cheese pairings, manchego, membrillo, playing with fruit and sugar, quince

Homemade Membrillo

They looking kind of frighteningly boobish, don’t they? The Quince. I first got to know her, as everyone seems to do, in the form of a paste called Membrillo. I had it at Street and Co. when I first moved here. It was paired, as it traditionally is, with Manchego (which was also a first introduction), the most famous of all Spanish Cheeses. I believe there may have been some balsamic reduction there and some cracked pepper. Nearly six years later and I still remember the plate, that’s how much those new flavors stuck to me. Now, I’ve eaten a few hundred different cheeses since then, or so says my “Cheese Journal” that I keep, but I haven’t forgotten the first time I had that classic pairing.
Recently seeing some Quince at Whole Foods made me feel a smidge sentimental and I felt inspired to make my own Membrillo. For the price of four quince ($1.99/ea), I produced about as much as three retail containers that cost around $6.99/ea. Not too bad and I’ve been packing some up to give as gifts this year.

Membrillo

Directions

  • 4 pounds quince, washed, peeled, cored, roughly chopped
  • 1 vanilla pod, split
  • 2 strips (1/2 inch by 2 inches each) of lemon peel (only the yellow peel, no white pith)
  • 3 Tbsp lemon juice
  • About 4 cups of granulated sugar, exact amount will be determined during cooking

Method

1 Place quince pieces in a large saucepan (6-8 quarts) and cover with water. Add the vanilla pod and lemon peel and bring to a boil. Reduce to a simmer, cover, and let cook until the quince pieces are fork tender (30-40 minutes).

2 Strain the water from the quince pieces. Discard the vanilla pod but keep the lemon peel with the quince. Purée the quince pieces in a food processor, blender, or by using a food mill.

Measure the quince purée. Whatever amount of quince purée you have, that’s how much sugar you will need. So if you have 4 cups of purée, you’ll need 4 cups of sugar. Return the quince purée to the large pan. Heat to medium-low. Add the sugar. Stir with a wooden spoon until the sugar has completely dissolved. Add the lemon juice.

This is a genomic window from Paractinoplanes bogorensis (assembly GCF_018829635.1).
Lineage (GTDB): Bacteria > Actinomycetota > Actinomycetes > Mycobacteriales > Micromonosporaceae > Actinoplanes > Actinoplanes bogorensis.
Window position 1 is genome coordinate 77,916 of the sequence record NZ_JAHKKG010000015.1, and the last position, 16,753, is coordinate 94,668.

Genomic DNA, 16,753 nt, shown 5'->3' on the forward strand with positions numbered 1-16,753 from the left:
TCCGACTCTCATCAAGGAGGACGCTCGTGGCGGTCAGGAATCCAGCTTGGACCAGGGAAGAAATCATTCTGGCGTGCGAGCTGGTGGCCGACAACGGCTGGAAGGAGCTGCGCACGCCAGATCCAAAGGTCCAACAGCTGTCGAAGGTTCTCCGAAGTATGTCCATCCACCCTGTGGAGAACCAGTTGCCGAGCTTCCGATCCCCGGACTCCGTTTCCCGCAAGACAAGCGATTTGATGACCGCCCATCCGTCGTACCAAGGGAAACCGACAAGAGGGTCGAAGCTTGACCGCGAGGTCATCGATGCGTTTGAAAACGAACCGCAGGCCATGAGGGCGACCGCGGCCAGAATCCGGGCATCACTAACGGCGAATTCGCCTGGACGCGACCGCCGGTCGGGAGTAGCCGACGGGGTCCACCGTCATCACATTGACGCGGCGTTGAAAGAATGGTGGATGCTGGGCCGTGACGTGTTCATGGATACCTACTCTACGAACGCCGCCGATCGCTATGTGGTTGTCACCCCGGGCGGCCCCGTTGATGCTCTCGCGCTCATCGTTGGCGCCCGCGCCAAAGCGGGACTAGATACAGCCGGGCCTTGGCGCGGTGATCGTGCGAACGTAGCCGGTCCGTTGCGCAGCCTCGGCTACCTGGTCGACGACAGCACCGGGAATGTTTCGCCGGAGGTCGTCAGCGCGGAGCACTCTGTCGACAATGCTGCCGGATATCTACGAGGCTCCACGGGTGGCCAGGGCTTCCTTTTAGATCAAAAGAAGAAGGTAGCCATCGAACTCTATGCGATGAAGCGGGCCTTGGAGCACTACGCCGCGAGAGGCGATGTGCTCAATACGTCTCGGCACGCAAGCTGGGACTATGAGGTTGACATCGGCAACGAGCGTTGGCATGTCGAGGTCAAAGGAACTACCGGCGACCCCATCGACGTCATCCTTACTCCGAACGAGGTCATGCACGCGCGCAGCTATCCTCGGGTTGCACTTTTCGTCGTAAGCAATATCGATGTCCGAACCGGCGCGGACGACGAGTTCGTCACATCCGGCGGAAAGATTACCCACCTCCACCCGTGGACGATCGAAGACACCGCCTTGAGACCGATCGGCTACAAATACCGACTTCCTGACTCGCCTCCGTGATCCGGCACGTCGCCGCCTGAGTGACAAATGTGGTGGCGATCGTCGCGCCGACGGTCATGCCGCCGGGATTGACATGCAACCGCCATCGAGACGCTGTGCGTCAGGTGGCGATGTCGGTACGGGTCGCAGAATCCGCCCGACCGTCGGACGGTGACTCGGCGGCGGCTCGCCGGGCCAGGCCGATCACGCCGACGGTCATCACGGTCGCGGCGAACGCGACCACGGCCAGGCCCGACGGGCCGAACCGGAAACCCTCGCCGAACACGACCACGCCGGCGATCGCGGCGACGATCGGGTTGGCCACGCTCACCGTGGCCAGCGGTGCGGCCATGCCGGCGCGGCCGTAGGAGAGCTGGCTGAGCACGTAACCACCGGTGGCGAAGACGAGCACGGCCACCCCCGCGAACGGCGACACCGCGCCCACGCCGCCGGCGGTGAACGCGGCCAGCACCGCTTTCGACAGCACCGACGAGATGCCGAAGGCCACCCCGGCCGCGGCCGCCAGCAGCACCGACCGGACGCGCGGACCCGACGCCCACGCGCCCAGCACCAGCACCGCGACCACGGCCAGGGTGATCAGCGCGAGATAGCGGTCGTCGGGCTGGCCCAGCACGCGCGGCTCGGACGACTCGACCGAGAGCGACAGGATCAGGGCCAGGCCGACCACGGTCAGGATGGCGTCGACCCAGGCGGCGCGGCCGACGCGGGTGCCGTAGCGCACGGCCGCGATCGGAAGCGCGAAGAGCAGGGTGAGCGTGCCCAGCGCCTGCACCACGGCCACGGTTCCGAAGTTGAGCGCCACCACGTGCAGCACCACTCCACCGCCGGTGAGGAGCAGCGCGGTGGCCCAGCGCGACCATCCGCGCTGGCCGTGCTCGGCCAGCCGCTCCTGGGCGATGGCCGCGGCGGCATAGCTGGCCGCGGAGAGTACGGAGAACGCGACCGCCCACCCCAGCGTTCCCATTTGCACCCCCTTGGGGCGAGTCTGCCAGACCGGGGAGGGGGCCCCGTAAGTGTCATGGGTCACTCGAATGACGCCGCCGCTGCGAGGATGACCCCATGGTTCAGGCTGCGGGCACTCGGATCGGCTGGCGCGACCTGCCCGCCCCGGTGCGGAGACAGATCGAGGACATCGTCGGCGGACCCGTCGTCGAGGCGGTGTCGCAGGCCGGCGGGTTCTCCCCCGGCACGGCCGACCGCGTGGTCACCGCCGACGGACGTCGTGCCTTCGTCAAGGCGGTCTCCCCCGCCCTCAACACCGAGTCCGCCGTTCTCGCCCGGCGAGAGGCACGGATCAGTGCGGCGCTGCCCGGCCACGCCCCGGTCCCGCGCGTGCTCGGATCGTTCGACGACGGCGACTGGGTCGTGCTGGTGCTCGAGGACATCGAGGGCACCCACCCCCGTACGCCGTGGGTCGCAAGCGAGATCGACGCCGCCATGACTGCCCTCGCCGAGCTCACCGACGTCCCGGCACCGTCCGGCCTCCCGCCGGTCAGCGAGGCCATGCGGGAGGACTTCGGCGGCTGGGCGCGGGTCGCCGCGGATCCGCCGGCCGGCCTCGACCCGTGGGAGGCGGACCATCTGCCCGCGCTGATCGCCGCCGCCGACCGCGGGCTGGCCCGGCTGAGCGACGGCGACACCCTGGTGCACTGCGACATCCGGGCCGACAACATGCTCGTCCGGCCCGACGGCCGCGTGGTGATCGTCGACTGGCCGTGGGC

3 Continue to cook over a low heat, stirring occasionally, for 1-1 1/2 hours, until the quince paste is very thick and has a deep orange pink color.

4 Preheat oven to a low 125°F (52°C). Line a 8×8 baking pan with parchment paper (do not use wax paper, it will melt!). Grease the parchment paper with a thin coating of butter. Pour the cooked quince paste into the parchment paper-lined baking pan. Smooth out the top of the paste so it is even. Place in the oven for about an hour to help it dry. Remove from oven and let cool.

To serve, cut into squares or wedges and present with Manchego cheese. To eat, take a small slice of the membrillo and spread it on top of a slice of the cheese. Store by wrapping in foil or plastic wrap, an keeping in the refrigerator.

**I could have definitely stood to reduce the pureed paste down a bit more as the color was more of a blush than the usual deep orange. I also noticed that the flavor was more citrusy, rather than the apple/pear flavor I associate with Membrillo. This could have been because it wasn’t cooked down enough. I will say that it was definitely great with some aged cheddar I had on hand and something I will easily make again.

Homemade Membrillo on Punk Domestics
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